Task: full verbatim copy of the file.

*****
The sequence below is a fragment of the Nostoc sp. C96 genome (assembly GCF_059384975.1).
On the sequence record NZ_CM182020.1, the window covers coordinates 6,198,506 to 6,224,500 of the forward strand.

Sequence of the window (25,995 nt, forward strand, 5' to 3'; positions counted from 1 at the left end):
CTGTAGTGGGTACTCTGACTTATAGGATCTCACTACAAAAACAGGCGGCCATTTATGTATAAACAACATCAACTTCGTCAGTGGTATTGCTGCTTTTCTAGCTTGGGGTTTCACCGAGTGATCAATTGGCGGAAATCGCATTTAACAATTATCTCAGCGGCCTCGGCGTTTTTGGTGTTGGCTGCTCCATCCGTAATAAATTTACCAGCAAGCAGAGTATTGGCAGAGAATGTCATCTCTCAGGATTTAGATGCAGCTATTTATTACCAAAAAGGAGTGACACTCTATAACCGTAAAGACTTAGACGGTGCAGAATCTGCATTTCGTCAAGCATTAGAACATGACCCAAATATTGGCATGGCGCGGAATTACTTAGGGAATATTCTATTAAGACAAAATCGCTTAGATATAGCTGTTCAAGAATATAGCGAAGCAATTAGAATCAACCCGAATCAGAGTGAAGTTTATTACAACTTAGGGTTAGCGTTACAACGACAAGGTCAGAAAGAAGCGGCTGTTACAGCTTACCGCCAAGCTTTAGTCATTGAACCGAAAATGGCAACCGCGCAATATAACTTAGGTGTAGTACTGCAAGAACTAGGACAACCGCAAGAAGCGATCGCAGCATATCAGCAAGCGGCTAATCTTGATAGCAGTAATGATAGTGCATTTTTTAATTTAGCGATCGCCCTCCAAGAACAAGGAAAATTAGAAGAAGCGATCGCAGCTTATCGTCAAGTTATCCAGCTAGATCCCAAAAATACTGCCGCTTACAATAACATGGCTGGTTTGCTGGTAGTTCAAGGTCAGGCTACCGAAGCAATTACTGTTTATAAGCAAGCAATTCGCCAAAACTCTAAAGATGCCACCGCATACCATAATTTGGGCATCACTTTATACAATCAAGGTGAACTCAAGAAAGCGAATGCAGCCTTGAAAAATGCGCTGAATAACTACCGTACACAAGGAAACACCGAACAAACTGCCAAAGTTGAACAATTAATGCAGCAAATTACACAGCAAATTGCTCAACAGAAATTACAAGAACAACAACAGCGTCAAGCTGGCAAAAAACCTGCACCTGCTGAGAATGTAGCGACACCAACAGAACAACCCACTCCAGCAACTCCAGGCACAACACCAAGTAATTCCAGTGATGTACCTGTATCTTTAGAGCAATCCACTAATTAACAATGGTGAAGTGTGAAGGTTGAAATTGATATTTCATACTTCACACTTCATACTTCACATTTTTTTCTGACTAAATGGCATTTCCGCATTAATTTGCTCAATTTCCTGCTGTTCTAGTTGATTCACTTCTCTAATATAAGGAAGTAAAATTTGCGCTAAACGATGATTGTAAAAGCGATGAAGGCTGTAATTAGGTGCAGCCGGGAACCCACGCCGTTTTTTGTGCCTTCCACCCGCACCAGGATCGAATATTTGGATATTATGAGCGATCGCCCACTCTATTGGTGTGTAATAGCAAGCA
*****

The sequence below is a fragment of the Nostoc sp. C96 genome (assembly GCF_059384975.1).
On the sequence record NZ_CM182020.1, the window covers coordinates 6,198,506 to 6,224,500 of the forward strand.

Sequence of the window (25,995 nt, forward strand, 5' to 3'; positions counted from 1 at the left end):
CTGTAGTGGGTACTCTGACTTATAGGATCTCACTACAAAAACAGGCGGCCATTTATGTATAAACAACATCAACTTCGTCAGTGGTATTGCTGCTTTTCTAGCTTGGGGTTTCACCGAGTGATCAATTGGCGGAAATCGCATTTAACAATTATCTCAGCGGCCTCGGCGTTTTTGGTGTTGGCTGCTCCATCCGTAATAAATTTACCAGCAAGCAGAGTATTGGCAGAGAATGTCATCTCTCAGGATTTAGATGCAGCTATTTATTACCAAAAAGGAGTGACACTCTATAACCGTAAAGACTTAGACGGTGCAGAATCTGCATTTCGTCAAGCATTAGAACATGACCCAAATATTGGCATGGCGCGGAATTACTTAGGGAATATTCTATTAAGACAAAATCGCTTAGATATAGCTGTTCAAGAATATAGCGAAGCAATTAGAATCAACCCGAATCAGAGTGAAGTTTATTACAACTTAGGGTTAGCGTTACAACGACAAGGTCAGAAAGAAGCGGCTGTTACAGCTTACCGCCAAGCTTTAGTCATTGAACCGAAAATGGCAACCGCGCAATATAACTTAGGTGTAGTACTGCAAGAACTAGGACAACCGCAAGAAGCGATCGCAGCATATCAGCAAGCGGCTAATCTTGATAGCAGTAATGATAGTGCATTTTTTAATTTAGCGATCGCCCTCCAAGAACAAGGAAAATTAGAAGAAGCGATCGCAGCTTATCGTCAAGTTATCCAGCTAGATCCCAAAAATACTGCCGCTTACAATAACATGGCTGGTTTGCTGGTAGTTCAAGGTCAGGCTACCGAAGCAATTACTGTTTATAAGCAAGCAATTCGCCAAAACTCTAAAGATGCCACCGCATACCATAATTTGGGCATCACTTTATACAATCAAGGTGAACTCAAGAAAGCGAATGCAGCCTTGAAAAATGCGCTGAATAACTACCGTACACAAGGAAACACCGAACAAACTGCCAAAGTTGAACAATTAATGCAGCAAATTACACAGCAAATTGCTCAACAGAAATTACAAGAACAACAACAGCGTCAAGCTGGCAAAAAACCTGCACCTGCTGAGAATGTAGCGACACCAACAGAACAACCCACTCCAGCAACTCCAGGCACAACACCAAGTAATTCCAGTGATGTACCTGTATCTTTAGAGCAATCCACTAATTAACAATGGTGAAGTGTGAAGGTTGAAATTGATATTTCATACTTCACACTTCATACTTCACATTTTTTTCTGACTAAATGGCATTTCCGCATTAATTTGCTCAATTTCCTGCTGTTCTAGTTGATTCACTTCTCTAATATAAGGAAGTAAAATTTGCGCTAAACGATGATTGTAAAAGCGATGAAGGCTGTAATTAGGTGCAGCCGGGAACCCACGCCGTTTTTTGTGCCTTCCACCCGCACCAGGATCGAATATTTGGATATTATGAGCGATCGCCCACTCTATTGGTGTGTAATAGCAAGCA